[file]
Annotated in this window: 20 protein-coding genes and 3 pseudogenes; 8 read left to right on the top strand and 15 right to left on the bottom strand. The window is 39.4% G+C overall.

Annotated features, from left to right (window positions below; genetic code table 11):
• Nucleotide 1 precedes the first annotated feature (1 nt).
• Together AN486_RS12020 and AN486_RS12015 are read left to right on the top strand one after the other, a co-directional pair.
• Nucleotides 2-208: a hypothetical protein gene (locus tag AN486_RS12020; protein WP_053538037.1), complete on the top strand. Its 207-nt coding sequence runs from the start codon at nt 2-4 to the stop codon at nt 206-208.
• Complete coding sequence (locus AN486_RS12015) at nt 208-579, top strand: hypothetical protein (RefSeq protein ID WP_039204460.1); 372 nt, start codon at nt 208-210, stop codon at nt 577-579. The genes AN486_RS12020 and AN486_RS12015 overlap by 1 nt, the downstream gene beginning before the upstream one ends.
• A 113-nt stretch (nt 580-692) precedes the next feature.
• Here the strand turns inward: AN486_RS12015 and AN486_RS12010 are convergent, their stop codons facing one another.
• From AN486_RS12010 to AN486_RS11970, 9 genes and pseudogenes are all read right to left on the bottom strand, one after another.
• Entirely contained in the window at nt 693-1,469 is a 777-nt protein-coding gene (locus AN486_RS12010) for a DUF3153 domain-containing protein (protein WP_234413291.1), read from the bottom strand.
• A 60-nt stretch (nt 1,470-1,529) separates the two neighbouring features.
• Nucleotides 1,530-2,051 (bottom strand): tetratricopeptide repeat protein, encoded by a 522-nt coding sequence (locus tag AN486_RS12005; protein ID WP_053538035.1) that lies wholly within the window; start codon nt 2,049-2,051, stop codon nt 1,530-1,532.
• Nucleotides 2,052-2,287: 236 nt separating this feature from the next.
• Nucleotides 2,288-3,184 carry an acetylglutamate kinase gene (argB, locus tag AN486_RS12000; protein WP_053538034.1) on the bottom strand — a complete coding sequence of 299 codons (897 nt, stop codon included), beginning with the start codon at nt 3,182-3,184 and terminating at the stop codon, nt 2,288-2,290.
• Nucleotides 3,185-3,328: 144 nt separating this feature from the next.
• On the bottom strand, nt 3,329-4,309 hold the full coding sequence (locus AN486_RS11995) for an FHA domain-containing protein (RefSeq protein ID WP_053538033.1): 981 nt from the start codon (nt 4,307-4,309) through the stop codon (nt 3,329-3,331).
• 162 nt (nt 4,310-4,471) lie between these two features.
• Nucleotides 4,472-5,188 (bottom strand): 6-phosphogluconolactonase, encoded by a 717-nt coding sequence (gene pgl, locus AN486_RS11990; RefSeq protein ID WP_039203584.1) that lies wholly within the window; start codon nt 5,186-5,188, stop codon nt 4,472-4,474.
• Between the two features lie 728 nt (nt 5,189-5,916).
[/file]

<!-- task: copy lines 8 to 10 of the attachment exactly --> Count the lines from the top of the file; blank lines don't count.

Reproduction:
• Here the strand turns inward: AN486_RS12015 and AN486_RS12010 are convergent, their stop codons facing one another.
• From AN486_RS12010 to AN486_RS11970, 9 genes and pseudogenes are all read right to left on the bottom strand, one after another.
• Entirely contained in the window at nt 693-1,469 is a 777-nt protein-coding gene (locus AN486_RS12010) for a DUF3153 domain-containing protein (protein WP_234413291.1), read from the bottom strand.